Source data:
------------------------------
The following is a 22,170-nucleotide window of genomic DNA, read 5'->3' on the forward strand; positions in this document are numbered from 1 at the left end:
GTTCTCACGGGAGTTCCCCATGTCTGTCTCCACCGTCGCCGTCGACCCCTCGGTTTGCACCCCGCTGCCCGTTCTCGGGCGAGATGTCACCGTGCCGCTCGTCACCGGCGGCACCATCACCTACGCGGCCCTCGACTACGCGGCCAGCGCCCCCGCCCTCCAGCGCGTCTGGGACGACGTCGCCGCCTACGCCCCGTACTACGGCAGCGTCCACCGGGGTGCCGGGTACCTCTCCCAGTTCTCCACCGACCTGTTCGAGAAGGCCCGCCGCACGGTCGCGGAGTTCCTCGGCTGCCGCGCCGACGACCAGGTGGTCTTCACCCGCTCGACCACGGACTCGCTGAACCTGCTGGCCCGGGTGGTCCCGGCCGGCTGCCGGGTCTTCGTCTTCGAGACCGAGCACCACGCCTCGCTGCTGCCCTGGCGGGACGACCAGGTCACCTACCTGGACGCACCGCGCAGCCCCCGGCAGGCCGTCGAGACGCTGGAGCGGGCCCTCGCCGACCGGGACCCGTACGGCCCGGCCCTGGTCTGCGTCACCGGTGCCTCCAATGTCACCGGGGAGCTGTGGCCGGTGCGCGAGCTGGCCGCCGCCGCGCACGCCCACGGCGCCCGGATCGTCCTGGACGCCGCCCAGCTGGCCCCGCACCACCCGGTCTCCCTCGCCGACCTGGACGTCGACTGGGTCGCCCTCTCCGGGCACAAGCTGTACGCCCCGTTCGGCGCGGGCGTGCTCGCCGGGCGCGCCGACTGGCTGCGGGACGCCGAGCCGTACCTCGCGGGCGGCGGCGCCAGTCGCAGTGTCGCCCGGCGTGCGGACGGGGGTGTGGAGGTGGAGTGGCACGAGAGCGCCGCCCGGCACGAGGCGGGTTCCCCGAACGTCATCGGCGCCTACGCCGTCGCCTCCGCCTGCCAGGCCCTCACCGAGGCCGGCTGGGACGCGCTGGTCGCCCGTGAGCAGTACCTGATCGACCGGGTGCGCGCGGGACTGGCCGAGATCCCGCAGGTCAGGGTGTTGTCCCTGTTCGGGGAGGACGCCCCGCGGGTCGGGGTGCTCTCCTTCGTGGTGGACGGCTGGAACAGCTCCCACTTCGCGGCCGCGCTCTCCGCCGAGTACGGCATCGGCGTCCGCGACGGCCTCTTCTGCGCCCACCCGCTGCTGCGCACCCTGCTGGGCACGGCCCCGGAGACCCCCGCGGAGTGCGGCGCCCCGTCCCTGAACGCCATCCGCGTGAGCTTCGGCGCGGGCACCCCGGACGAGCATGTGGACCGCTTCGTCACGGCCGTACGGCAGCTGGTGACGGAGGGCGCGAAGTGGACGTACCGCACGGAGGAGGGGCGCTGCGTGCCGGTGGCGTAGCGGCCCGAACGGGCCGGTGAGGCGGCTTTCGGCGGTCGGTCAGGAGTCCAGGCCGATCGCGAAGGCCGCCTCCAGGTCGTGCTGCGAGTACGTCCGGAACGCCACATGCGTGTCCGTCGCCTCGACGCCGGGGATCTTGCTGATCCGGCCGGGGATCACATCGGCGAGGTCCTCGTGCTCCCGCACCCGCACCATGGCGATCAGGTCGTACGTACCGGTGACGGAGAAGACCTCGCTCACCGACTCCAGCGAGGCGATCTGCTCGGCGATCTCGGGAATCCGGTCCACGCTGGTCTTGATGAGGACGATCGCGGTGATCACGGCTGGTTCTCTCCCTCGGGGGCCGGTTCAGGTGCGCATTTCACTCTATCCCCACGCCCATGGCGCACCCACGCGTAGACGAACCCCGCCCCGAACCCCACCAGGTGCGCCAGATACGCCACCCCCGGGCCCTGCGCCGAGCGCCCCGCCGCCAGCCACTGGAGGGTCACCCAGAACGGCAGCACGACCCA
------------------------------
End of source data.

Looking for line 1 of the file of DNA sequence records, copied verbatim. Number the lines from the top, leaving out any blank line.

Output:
The following is a 22,170-nucleotide window of genomic DNA, read 5'->3' on the forward strand; positions in this document are numbered from 1 at the left end: